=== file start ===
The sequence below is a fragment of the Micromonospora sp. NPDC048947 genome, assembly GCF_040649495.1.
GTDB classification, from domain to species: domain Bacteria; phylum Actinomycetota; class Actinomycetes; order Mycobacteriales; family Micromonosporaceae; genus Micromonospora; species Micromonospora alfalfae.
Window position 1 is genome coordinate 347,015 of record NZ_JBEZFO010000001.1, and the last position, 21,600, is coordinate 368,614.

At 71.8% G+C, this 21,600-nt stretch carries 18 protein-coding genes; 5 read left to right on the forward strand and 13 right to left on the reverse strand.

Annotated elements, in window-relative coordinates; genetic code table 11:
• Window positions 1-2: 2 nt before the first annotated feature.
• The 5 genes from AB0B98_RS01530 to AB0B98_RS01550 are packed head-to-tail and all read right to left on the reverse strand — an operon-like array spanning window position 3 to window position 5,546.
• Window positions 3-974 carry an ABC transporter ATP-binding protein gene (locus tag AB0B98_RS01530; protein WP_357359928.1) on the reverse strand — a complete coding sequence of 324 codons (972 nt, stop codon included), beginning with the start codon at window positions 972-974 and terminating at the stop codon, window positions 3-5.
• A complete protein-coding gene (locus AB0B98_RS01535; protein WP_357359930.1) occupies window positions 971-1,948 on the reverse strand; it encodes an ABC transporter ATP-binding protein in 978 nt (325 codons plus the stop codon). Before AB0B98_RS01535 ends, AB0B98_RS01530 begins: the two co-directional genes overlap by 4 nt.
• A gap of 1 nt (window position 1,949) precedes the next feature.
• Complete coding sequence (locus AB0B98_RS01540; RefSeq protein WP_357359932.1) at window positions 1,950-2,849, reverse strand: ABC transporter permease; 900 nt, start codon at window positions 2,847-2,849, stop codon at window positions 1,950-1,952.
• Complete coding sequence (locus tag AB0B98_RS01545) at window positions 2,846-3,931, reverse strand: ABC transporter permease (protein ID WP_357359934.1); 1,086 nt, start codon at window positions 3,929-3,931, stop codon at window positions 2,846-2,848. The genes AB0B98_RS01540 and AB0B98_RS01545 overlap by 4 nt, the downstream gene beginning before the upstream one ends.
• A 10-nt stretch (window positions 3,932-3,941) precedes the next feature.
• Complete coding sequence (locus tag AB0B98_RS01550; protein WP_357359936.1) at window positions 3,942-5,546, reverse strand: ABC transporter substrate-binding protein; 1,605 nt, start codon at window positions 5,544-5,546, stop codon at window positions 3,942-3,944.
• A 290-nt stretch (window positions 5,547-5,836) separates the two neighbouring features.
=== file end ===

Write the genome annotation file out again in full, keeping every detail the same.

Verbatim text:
The sequence below is a fragment of the Micromonospora sp. NPDC048947 genome, assembly GCF_040649495.1.
GTDB classification, from domain to species: domain Bacteria; phylum Actinomycetota; class Actinomycetes; order Mycobacteriales; family Micromonosporaceae; genus Micromonospora; species Micromonospora alfalfae.
Window position 1 is genome coordinate 347,015 of record NZ_JBEZFO010000001.1, and the last position, 21,600, is coordinate 368,614.

At 71.8% G+C, this 21,600-nt stretch carries 18 protein-coding genes; 5 read left to right on the forward strand and 13 right to left on the reverse strand.

Annotated elements, in window-relative coordinates; genetic code table 11:
• Window positions 1-2: 2 nt before the first annotated feature.
• The 5 genes from AB0B98_RS01530 to AB0B98_RS01550 are packed head-to-tail and all read right to left on the reverse strand — an operon-like array spanning window position 3 to window position 5,546.
• Window positions 3-974 carry an ABC transporter ATP-binding protein gene (locus tag AB0B98_RS01530; protein WP_357359928.1) on the reverse strand — a complete coding sequence of 324 codons (972 nt, stop codon included), beginning with the start codon at window positions 972-974 and terminating at the stop codon, window positions 3-5.
• A complete protein-coding gene (locus AB0B98_RS01535; protein WP_357359930.1) occupies window positions 971-1,948 on the reverse strand; it encodes an ABC transporter ATP-binding protein in 978 nt (325 codons plus the stop codon). Before AB0B98_RS01535 ends, AB0B98_RS01530 begins: the two co-directional genes overlap by 4 nt.
• A gap of 1 nt (window position 1,949) precedes the next feature.
• Complete coding sequence (locus AB0B98_RS01540; RefSeq protein WP_357359932.1) at window positions 1,950-2,849, reverse strand: ABC transporter permease; 900 nt, start codon at window positions 2,847-2,849, stop codon at window positions 1,950-1,952.
• Complete coding sequence (locus tag AB0B98_RS01545) at window positions 2,846-3,931, reverse strand: ABC transporter permease (protein ID WP_357359934.1); 1,086 nt, start codon at window positions 3,929-3,931, stop codon at window positions 2,846-2,848. The genes AB0B98_RS01540 and AB0B98_RS01545 overlap by 4 nt, the downstream gene beginning before the upstream one ends.
• A 10-nt stretch (window positions 3,932-3,941) precedes the next feature.
• Complete coding sequence (locus tag AB0B98_RS01550; protein WP_357359936.1) at window positions 3,942-5,546, reverse strand: ABC transporter substrate-binding protein; 1,605 nt, start codon at window positions 5,544-5,546, stop codon at window positions 3,942-3,944.
• A 290-nt stretch (window positions 5,547-5,836) separates the two neighbouring features.